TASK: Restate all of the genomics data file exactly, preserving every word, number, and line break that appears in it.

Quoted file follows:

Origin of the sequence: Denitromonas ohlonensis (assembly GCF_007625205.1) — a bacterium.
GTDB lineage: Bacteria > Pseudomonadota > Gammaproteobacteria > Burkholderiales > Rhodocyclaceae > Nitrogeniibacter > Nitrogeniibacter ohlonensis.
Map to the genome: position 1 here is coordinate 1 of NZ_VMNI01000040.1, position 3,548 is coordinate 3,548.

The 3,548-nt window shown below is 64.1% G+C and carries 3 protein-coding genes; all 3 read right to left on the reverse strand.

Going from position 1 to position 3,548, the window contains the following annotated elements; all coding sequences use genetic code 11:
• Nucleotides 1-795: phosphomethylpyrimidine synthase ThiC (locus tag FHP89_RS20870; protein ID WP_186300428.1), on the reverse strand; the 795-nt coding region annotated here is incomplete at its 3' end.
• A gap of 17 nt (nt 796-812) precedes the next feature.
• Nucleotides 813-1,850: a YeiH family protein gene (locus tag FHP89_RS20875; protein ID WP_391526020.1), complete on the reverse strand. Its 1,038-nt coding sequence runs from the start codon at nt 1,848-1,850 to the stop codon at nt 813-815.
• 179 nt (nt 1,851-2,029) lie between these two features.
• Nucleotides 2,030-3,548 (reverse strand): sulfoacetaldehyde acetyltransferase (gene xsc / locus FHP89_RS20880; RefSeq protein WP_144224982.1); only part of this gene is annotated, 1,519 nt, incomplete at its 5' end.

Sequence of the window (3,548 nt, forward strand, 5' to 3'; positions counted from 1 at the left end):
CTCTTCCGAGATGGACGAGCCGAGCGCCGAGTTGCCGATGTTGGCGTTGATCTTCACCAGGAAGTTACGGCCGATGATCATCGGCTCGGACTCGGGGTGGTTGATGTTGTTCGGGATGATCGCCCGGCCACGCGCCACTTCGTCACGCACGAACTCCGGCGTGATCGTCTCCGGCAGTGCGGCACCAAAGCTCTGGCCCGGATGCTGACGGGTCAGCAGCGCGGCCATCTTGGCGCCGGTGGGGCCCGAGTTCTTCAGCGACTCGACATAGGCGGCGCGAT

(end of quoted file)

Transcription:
Origin of the sequence: Denitromonas ohlonensis (assembly GCF_007625205.1) — a bacterium.
GTDB lineage: Bacteria > Pseudomonadota > Gammaproteobacteria > Burkholderiales > Rhodocyclaceae > Nitrogeniibacter > Nitrogeniibacter ohlonensis.
Map to the genome: position 1 here is coordinate 1 of NZ_VMNI01000040.1, position 3,548 is coordinate 3,548.

The 3,548-nt window shown below is 64.1% G+C and carries 3 protein-coding genes; all 3 read right to left on the reverse strand.

Going from position 1 to position 3,548, the window contains the following annotated elements; all coding sequences use genetic code 11:
• Nucleotides 1-795: phosphomethylpyrimidine synthase ThiC (locus tag FHP89_RS20870; protein ID WP_186300428.1), on the reverse strand; the 795-nt coding region annotated here is incomplete at its 3' end.
• A gap of 17 nt (nt 796-812) precedes the next feature.
• Nucleotides 813-1,850: a YeiH family protein gene (locus tag FHP89_RS20875; protein ID WP_391526020.1), complete on the reverse strand. Its 1,038-nt coding sequence runs from the start codon at nt 1,848-1,850 to the stop codon at nt 813-815.
• 179 nt (nt 1,851-2,029) lie between these two features.
• Nucleotides 2,030-3,548 (reverse strand): sulfoacetaldehyde acetyltransferase (gene xsc / locus FHP89_RS20880; RefSeq protein WP_144224982.1); only part of this gene is annotated, 1,519 nt, incomplete at its 5' end.

Sequence of the window (3,548 nt, forward strand, 5' to 3'; positions counted from 1 at the left end):
CTCTTCCGAGATGGACGAGCCGAGCGCCGAGTTGCCGATGTTGGCGTTGATCTTCACCAGGAAGTTACGGCCGATGATCATCGGCTCGGACTCGGGGTGGTTGATGTTGTTCGGGATGATCGCCCGGCCACGCGCCACTTCGTCACGCACGAACTCCGGCGTGATCGTCTCCGGCAGTGCGGCACCAAAGCTCTGGCCCGGATGCTGACGGGTCAGCAGCGCGGCCATCTTGGCGCCGGTGGGGCCCGAGTTCTTCAGCGACTCGACATAGGCGGCGCGAT